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  • Apple's AR & VR headset will launch into a poorly defined market

    For any product to make sense for Apple it must move the revenue needle.  Not an easy lift for a product in a company whose revenue is upwards of $200b/year.  Aside from the occasional 'flop' (think HomePod, Airport, Apple TV), all of Apple's products sell in the tens of millions and sell for less than $1000.  Macs are a special category for Apple because, although they no longer move the company's revenue needle much, they're the tool its developers use to CREATE Apple content for those other, more successful devices.  Apple does sell them at a much higher price point, but it also sells only relatively few.

    So a VR product, if the $2k price point proves accurate, would be an outlier like the Mac.  But, unlike the Mac, a VR set is simply a consumption device like an iPhone, iPad, or Apple Watch.  But what is the potential market size for VR headsets?  I did a quick google and in all of 2022, there were less than 10m units sold.  If Apple were to magically take over the entire market in 2023 and sell 10m units, it would be a colossal failure.  Certainly Apple Watch was considered a failure when it 'only' sold 10m units the first year.  Of course AW eventually turned into a big money maker for Apple - but that's because its potential market was pretty much every human on earth willing to put down $350.  How many humans will plunk down $2000 for a device that lets them play some games but, more or less, requires them to stay in their home unless they want to get ridiculed?

    So how could a VR headset make sense for Apple?  I only see two ways: (1) the price point of $2k that everyone rumors about is way off and Apple sells it in the <$1k range as all its other products and even then, the headset has to look a lot more like glasses than the goggles for it to take hold on any scale; (2) the VR headset is mainly a tool Apple make available to developers for creating AR/VR content for a few VR gamers/business AND for the upcoming real money maker: the AR glasses.  Maybe it'll be a combination of (1) and (2).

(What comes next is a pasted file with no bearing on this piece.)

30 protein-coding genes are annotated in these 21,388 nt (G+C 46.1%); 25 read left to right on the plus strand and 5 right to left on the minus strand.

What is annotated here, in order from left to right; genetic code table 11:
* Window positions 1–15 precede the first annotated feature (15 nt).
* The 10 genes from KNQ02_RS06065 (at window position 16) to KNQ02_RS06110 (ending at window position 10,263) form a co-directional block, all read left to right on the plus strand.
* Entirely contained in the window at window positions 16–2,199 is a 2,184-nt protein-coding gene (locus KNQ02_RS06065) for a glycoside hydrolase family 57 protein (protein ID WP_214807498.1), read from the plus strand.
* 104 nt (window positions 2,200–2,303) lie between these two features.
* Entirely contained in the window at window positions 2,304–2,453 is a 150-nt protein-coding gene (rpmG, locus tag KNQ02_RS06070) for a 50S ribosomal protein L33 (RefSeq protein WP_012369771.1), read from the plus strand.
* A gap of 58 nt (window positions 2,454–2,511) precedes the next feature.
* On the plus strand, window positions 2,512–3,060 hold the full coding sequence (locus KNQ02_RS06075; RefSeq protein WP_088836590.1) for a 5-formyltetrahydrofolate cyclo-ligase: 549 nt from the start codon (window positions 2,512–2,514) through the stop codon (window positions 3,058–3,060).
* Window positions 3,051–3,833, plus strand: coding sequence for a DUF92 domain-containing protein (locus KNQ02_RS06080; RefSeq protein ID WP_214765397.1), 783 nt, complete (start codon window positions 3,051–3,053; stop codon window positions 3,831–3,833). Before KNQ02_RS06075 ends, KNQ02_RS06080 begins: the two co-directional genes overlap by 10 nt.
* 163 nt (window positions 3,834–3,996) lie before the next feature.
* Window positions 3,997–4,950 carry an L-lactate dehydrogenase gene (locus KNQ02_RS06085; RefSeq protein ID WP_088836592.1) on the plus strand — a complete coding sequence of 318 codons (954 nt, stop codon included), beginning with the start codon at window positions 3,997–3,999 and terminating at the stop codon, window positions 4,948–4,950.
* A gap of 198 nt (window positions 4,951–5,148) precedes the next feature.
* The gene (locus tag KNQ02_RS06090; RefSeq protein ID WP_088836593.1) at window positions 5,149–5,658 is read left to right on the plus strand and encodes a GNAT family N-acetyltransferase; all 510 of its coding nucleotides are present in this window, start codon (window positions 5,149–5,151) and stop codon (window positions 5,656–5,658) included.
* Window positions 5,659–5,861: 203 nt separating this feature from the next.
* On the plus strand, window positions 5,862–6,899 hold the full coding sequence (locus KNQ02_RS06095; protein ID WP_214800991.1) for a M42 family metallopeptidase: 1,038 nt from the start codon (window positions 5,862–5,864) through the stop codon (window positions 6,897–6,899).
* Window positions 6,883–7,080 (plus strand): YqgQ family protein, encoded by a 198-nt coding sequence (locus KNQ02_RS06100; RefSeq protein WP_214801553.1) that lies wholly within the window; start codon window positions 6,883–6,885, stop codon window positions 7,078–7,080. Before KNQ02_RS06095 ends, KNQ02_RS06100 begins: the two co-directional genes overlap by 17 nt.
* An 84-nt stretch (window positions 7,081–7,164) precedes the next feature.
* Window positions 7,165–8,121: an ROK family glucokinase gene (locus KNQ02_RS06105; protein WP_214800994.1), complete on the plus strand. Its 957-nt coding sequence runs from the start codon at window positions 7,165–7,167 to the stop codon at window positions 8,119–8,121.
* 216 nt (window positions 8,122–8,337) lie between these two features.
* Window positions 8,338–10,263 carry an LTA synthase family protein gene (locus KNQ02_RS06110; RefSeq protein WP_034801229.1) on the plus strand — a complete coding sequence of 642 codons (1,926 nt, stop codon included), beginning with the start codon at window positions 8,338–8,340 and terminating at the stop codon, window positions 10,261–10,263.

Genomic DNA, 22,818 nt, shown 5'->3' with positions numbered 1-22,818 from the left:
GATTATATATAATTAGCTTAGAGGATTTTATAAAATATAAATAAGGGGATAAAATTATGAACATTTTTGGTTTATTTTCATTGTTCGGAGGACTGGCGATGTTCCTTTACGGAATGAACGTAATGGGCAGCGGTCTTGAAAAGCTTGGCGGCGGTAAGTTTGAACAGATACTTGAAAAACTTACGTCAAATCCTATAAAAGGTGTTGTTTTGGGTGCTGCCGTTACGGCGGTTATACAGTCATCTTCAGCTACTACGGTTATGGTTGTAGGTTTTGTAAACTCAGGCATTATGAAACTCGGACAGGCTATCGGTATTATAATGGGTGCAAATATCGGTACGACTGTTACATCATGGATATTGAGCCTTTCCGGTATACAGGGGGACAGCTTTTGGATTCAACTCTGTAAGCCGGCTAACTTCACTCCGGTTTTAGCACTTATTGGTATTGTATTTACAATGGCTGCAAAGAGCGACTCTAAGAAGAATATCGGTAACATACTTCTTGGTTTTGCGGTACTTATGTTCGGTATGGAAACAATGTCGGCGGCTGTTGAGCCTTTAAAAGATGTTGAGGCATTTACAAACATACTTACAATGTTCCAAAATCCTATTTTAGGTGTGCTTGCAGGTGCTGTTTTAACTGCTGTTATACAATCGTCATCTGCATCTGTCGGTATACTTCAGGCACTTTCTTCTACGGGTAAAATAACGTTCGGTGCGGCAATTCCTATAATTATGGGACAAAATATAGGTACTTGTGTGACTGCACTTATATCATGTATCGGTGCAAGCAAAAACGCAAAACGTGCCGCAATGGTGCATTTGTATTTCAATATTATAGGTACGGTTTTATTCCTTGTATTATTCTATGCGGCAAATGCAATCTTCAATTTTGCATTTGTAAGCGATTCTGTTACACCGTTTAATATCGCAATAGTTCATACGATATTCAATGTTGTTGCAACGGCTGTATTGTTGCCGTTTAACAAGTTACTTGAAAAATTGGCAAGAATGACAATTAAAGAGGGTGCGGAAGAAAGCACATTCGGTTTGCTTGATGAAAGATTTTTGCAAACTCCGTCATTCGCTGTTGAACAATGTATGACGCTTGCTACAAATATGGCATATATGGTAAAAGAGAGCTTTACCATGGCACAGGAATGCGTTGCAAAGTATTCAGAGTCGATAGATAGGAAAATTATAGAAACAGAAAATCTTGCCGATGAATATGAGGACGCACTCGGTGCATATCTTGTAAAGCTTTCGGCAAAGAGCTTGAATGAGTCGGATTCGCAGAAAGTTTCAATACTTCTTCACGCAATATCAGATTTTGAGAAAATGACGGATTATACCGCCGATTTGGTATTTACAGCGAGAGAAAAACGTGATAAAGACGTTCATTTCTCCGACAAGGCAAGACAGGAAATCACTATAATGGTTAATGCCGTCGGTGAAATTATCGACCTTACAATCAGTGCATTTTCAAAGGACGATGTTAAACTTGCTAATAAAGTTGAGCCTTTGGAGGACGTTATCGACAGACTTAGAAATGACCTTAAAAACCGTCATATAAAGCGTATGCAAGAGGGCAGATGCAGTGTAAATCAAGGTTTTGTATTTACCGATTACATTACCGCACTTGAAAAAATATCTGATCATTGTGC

The AR glasses that come next will - by Tim Cook's own admission a couple years ago - be Apple's probable next big money maker.  Huge potential there for Apple to sell a pair of AR glasses to every iPhone owner out there (I assume as I always have that most of the cpu/networking/storage will continue to take place on iPhone so the glasses can be light enough and last all day).

  • Kuo doubles down on iPhone 15 Pro having no physical buttons

    If I can no longer press the volume buttons through fabric when the phone is in my pocket, that would be an added inconvenience, and if I can no longer glance at the ringer switch to see if the ringer is on, that too would be a step in the wrong direction. It’s hard to imagine any advantages to the user that would more than make up for these drawbacks. It’s not like the current waterproofing is insufficient for my needs.
    Agree with the first point - and add potential impact on case design as many cases cover up those buttons and rely on mechanical movement through their material - but the second point is not really relevant as Kuo has made no mention of replacing the ringer switch.